All local government areas in New South Wales have a key statutory planning policy called the Local Environmental Plan.  This document includes both a written document and a series of maps.  It provides zoning for each site and sets out key development standards which include heights, floor space ratios and minimum lot sizes. 

In order to vary any of these development standards, your application needs to address them under clause 4.6 of the relevant Local Environmental Plan.  This clause gives the applicant the opportunity to demonstrate that the variation to the development standard is justifiable in the specific circumstance. 

The objectives of the development standard and the degree of the breach must be considered.  For example, if you wish to build to 9 metres in height, but the development standard is 8.5metres, you will need to look at the reasons for the height controls such as views, solar access, bulk and scale and impacts on the streetscape and neighbours.  Your Clause 4.6 variation will look at these objectives as well as other matters.  The variation report will justify your development discussing why it is not to the detriment of the site or its surrounds to development at a greater height than is permitted.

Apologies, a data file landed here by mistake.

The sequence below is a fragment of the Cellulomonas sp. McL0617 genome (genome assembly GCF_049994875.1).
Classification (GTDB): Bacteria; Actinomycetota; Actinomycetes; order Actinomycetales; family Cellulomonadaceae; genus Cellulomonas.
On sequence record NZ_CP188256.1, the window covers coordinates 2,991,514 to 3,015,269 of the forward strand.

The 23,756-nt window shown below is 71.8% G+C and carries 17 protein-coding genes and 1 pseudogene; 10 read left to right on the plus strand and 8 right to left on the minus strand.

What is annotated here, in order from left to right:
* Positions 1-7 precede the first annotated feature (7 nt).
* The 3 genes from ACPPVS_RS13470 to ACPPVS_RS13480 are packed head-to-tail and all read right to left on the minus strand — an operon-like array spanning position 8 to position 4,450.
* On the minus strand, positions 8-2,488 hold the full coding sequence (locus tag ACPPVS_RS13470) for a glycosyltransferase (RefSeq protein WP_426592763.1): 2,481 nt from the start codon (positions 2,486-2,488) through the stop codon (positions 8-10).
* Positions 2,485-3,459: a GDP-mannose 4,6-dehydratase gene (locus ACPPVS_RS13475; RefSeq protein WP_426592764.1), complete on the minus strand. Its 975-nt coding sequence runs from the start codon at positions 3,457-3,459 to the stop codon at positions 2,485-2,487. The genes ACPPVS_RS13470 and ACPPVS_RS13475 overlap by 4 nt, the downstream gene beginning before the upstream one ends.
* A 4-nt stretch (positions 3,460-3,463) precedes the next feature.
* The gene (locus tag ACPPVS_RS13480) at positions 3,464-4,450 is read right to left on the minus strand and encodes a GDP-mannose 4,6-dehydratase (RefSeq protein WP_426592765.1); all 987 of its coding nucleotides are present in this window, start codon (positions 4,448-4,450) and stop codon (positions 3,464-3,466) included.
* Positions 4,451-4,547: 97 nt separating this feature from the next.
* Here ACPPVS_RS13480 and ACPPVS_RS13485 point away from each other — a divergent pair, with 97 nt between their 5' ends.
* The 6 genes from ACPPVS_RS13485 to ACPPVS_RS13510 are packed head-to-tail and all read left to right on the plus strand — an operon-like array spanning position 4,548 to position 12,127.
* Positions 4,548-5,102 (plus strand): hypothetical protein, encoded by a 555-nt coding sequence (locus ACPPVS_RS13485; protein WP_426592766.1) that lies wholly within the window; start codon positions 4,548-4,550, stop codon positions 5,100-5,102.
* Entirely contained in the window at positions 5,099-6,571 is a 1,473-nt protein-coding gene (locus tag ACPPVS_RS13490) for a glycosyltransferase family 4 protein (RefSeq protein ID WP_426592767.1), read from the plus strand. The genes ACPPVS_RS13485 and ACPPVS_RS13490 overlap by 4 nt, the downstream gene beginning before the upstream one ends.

Once Council has a Clause 4.6 variation they can assess the application, including permitting the variation to the control.  The consent authority cannot even consider allowing the breach if this documentation is not provided as a part of your application, according to statutory controls.

Providing thorough and informed documentation with your Development Application is essential to a speedy and stress-free process through Council.  A town planner can assist with this and ensure that Council receives all of the relevant statutory requirements when your DA is lodged.

Call Watermark Planning and we can assist with your Statement of Environmental Effects and any relevant Clause 4.6 variations as required for your project.